Poverty, in particular understanding its root causes and finding innovative ways to reduce it, was the focus of Catholic Charities USA's annual national gathering Oct. 4-7 in Charlotte.
Discussions had extra urgency given the stagnating number of Americans living at or below the poverty line.
"This is our opportunity to come together as providers of critical life services to nearly 10 million of our economically poor sisters and brothers throughout this nation," said Gerard Carter, executive director of Catholic Charities Diocese of Charlotte, which hosted the event.
A message from Pope Francis could not have been more fitting for the 500-plus people from Catholic Charities agencies and partners across the United States as they opened their proceedings.
"Be merciful," the pope said, speaking in his native Spanish in a personalized video message. "I ask you to place the poor ahead of yourselves in everything you do."
"I send a warm greeting to all of you gathered in Charlotte, North Carolina, to celebrate the works of Catholic Charities in the USA," he said.
He commented on the NASCAR-tinged theme, "Setting the Pace, Changing the Course." Charlotte is home to one of the auto racing association's main offices.
"I really like the theme ... because it's really fitting with what I wanted to share with you," Pope Francis said.
"You are the very hands of Jesus in the world. Your witness helps change the course of many people, many families and many communities," he continued. "You are the engine of the church that's responsible for the church's love, or caritas. You set the pace for the church to be present in the world, day in and day out."
He said he was grateful to God "for the work each and every one of you do on a daily basis." He reminded them that since day one of his papacy, he has been telling the whole church that "going out in the street could get you bruised, staying in your home behind locked doors is safe."
"I would rather have a wounded and stained church that's out in the street, rather than having a church that's ill because of staying behind locked doors, comfortable and clinging to the safety of the status quo," he said.
The church's charitable outreach efforts must help people not only survive but thrive, said Father Larry Snyder, the outgoing president of Catholic Charities USA. This was his 10th and last annual gathering as head of the national network of local agencies.
Catholic Charities' goal always has been and always will be serving the poor, marginalized and most vulnerable in society, he said in his final keynote address.
"We know that we are called upon to do more than just help people survive, but to help them thrive," he said, and that means continual improvements in the work that member agencies do, measurable outcomes and accountability standards, and partnerships with the corporate world to harness the creativity of the marketplace.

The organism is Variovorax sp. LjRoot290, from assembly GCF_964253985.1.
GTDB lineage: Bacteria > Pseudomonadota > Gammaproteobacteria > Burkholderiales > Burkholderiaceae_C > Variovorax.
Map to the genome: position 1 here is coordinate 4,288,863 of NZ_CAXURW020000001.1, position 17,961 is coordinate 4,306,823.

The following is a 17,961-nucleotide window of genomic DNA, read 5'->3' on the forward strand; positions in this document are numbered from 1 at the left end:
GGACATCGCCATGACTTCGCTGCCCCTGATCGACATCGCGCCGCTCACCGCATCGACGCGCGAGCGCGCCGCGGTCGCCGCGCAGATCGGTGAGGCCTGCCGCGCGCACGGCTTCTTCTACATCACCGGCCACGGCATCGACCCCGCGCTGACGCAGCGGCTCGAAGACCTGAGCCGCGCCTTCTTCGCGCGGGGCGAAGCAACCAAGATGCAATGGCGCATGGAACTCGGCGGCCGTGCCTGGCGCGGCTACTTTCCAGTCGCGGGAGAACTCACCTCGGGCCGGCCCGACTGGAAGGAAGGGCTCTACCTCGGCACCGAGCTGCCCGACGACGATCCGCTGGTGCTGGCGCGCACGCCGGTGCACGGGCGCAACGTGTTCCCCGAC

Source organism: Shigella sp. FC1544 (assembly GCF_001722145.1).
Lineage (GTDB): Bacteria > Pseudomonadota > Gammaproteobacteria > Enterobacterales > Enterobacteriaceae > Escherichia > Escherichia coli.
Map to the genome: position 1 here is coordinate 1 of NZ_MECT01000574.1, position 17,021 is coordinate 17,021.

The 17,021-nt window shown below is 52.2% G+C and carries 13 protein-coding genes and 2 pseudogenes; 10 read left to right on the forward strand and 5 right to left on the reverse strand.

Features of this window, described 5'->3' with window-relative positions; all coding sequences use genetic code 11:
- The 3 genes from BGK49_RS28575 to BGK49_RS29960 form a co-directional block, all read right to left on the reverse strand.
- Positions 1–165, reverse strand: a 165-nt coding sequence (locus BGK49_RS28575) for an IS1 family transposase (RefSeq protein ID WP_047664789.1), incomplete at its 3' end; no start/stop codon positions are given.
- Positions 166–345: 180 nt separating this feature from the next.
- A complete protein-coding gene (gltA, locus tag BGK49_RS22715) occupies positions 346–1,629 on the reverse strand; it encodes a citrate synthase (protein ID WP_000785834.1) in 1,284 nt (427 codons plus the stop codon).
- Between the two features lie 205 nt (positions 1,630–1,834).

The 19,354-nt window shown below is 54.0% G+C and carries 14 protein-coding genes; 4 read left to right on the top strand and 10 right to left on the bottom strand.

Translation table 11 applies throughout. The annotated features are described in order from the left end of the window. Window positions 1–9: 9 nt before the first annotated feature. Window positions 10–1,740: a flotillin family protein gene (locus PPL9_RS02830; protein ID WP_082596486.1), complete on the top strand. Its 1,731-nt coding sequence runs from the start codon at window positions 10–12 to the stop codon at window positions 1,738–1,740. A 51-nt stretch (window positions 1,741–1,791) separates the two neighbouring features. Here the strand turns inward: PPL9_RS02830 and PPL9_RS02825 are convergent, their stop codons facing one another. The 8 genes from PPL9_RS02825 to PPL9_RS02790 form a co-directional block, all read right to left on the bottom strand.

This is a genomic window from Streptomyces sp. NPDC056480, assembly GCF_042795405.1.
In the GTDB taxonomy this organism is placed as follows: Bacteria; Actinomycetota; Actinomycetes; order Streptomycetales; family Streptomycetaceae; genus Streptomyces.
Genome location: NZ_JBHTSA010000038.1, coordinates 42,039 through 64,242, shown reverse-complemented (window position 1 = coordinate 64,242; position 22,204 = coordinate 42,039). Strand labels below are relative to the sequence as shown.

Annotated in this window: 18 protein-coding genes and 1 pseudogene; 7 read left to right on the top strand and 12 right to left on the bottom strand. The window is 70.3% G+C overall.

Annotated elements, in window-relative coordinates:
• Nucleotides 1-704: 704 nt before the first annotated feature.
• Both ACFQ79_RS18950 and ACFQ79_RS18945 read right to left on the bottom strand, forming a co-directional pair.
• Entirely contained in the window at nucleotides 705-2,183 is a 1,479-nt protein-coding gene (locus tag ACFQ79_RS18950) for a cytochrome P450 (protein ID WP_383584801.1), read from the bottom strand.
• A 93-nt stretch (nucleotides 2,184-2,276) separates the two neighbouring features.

Forty-five million Americans today are living at or below the poverty line, Father Snyder said, citing the latest Census Bureau statistics released Sept. 16.
In addition to addresses and sessions on the causes of poverty and anti-poverty programs, workshop topics also covered immigrant integration, domestic terrorism, case management with veterans and military families, job creation, social media and a refugee camp simulation.
Among the keynote speakers were Pittsburgh Bishop David A. Zubik, who is episcopal liaison to Catholic Charities USA; professors William Evans and James Sullivan, co-directors of the University of Notre Dame's Wilson Sheehan Lab for Economic Opportunities; and Father Ragan Shriver, assistant professor of practice at the University of Tennessee's College of Social Work.
Attendees also attended a multilingual Mass Oct. 5 at St. Joseph Vietnamese Catholic Church in Charlotte. The main celebrant was Bishop Peter J. Jugis of Charlotte, with Bishop Zubik concelebrating.
In his homily, Bishop Jugis welcomed the group and echoed the words of Pope Francis to go out into the world and promote a "culture of encounter," which is exactly what Catholic Charities agencies do so ably around the United States, he said.
"A 'culture of encounter' -- going out to meet others, to encounter them, especially the marginalized and those who are on the peripheries, to be with them, paying attention to each person's human dignity - a 'culture of encounter' to counteract the broader secular 'culture of waste,' as the Holy Father refers to it, in which some people are deemed to be expendable," he said.
We must respond with "a serious infusion" of Christian charity to counteract this culture of waste, fostering "a cult of communion and solidarity," Bishop Jugis said. "Catholic Charities promotes this 'culture of encounter' so well in its service to human beings."
"Let us tend the vineyard that the Lord has entrusted to us," he continued, referring to that Sunday's Gospel reading from the Gospel of St. Matthew, "and encounter the poor, the elderly, individuals and families in crisis, the unborn, the youth, the wounded and sorrowing and hurting, immigrants and refugees.
"And in this encounter with them in Christian charity, let us bring them to know the love of Christ which has touched our lives."